Greek New Testament Manuscripts

The earliest extant manuscript copies of the complete New Testament date from the 5th century CE. A list of the presently available manuscripts from which modern translation is done is displayed in this case, and it can be seen how many fragments as well as complete texts are now known, some dating from the 4th century CE. The most famous are probably the Codex Alexandrinus and the Codex Sinaiticus, but scholars are often more interested in the textual variations than in the beauty of some of the versions. 

As may be supposed, with so many extant fragments, copied and re-copied over many centuries, differences of text have crept in and efforts have been made, and still continue, to determine which are the more correct versions.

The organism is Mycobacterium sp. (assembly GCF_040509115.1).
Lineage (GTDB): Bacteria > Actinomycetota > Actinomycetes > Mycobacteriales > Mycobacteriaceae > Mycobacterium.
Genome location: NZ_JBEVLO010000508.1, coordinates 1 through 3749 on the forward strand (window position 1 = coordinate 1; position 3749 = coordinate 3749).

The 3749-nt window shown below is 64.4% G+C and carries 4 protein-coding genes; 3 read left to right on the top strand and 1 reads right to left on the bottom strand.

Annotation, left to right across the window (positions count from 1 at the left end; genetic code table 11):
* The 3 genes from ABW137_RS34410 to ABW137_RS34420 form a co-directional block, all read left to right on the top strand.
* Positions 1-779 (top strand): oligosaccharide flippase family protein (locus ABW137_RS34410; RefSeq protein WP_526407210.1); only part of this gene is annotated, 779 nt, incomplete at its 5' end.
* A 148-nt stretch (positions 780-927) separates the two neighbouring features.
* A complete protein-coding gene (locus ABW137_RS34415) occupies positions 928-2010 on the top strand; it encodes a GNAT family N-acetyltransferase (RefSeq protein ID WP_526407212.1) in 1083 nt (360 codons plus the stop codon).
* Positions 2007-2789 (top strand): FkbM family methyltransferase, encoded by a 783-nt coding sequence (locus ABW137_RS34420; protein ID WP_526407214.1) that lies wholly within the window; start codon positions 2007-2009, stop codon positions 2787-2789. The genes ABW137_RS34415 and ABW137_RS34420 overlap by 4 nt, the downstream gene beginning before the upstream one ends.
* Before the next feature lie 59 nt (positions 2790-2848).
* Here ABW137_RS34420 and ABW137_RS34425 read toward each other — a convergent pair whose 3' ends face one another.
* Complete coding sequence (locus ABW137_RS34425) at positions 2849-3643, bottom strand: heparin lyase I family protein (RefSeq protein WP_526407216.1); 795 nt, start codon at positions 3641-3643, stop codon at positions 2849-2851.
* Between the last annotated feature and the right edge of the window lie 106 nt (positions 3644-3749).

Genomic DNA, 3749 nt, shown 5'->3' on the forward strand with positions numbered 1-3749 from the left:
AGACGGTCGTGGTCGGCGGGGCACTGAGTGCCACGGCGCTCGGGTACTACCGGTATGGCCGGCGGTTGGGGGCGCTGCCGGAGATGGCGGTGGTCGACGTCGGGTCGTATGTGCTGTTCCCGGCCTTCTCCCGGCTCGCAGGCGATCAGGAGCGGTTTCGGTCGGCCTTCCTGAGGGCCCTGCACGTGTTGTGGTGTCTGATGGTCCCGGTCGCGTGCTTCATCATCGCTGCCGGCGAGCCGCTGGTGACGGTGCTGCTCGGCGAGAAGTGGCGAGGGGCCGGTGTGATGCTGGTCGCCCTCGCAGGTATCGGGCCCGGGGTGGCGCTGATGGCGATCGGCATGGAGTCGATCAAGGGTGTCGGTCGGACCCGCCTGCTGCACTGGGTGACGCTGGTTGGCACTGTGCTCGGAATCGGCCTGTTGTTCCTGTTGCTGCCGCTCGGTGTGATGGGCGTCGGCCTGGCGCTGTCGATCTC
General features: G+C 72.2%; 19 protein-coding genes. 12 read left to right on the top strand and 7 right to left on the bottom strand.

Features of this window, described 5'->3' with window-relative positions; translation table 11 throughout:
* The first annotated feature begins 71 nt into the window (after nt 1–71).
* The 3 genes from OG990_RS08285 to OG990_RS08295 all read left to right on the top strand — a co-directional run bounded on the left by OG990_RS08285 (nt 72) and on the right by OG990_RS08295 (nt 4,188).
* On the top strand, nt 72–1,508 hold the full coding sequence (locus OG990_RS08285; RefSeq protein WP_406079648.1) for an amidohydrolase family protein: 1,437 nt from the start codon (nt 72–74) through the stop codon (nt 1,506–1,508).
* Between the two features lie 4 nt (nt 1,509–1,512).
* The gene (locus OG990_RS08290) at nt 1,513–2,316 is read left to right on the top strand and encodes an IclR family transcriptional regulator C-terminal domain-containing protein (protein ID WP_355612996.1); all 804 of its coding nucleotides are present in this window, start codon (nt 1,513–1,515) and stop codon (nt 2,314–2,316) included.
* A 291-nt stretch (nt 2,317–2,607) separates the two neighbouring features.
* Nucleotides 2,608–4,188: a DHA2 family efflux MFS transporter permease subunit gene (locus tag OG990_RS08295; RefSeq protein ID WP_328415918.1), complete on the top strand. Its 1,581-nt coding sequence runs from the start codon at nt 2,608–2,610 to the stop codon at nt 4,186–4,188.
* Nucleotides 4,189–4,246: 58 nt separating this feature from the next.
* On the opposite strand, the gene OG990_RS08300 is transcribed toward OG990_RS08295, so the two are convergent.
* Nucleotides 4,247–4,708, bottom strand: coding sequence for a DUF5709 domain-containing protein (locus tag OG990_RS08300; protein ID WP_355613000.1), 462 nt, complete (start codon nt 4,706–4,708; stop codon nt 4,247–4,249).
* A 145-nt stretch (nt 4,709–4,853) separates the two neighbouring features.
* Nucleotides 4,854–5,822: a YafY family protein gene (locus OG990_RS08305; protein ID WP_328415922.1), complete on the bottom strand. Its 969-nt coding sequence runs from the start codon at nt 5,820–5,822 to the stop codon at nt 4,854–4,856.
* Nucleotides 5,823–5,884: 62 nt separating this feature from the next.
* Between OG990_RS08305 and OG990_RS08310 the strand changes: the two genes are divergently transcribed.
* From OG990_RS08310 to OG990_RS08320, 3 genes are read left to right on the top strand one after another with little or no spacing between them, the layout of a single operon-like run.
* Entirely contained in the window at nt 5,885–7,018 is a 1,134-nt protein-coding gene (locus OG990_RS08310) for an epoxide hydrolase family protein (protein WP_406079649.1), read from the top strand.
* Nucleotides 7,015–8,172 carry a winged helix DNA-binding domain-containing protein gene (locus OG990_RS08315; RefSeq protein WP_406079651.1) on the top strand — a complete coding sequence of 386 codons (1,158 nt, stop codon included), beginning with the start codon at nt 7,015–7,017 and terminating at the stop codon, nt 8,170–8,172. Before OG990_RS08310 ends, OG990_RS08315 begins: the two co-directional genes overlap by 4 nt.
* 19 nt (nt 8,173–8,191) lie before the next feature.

Efforts also are continuous to learn more about the language and the social mores of the time of Christ in order to make Bible translation more accurate. For example, the Greek  in the Lord's Prayer: does it mean "daily" as in the King James Version ("daily bread"), or does it mean rather "for the morrow" or "that which is coming soon"? All shades of meaning with differing nuances. The work of translation continues, and will always continue, as knowledge increases and as the English language itself changes. In the King James Version of 1611, Paul says (II Cor. 11): "Once was I stoned". That needs rephrasing today!

[click thumbnail for large view]

Book with text 
Greek New Testament 1824
Ancient and Modern Greek in parallel columns #6
Page of text
Greek New Testament,  Paris 1642 #F121
Page of text
Greek New Testament,  Paris 1642 #F121

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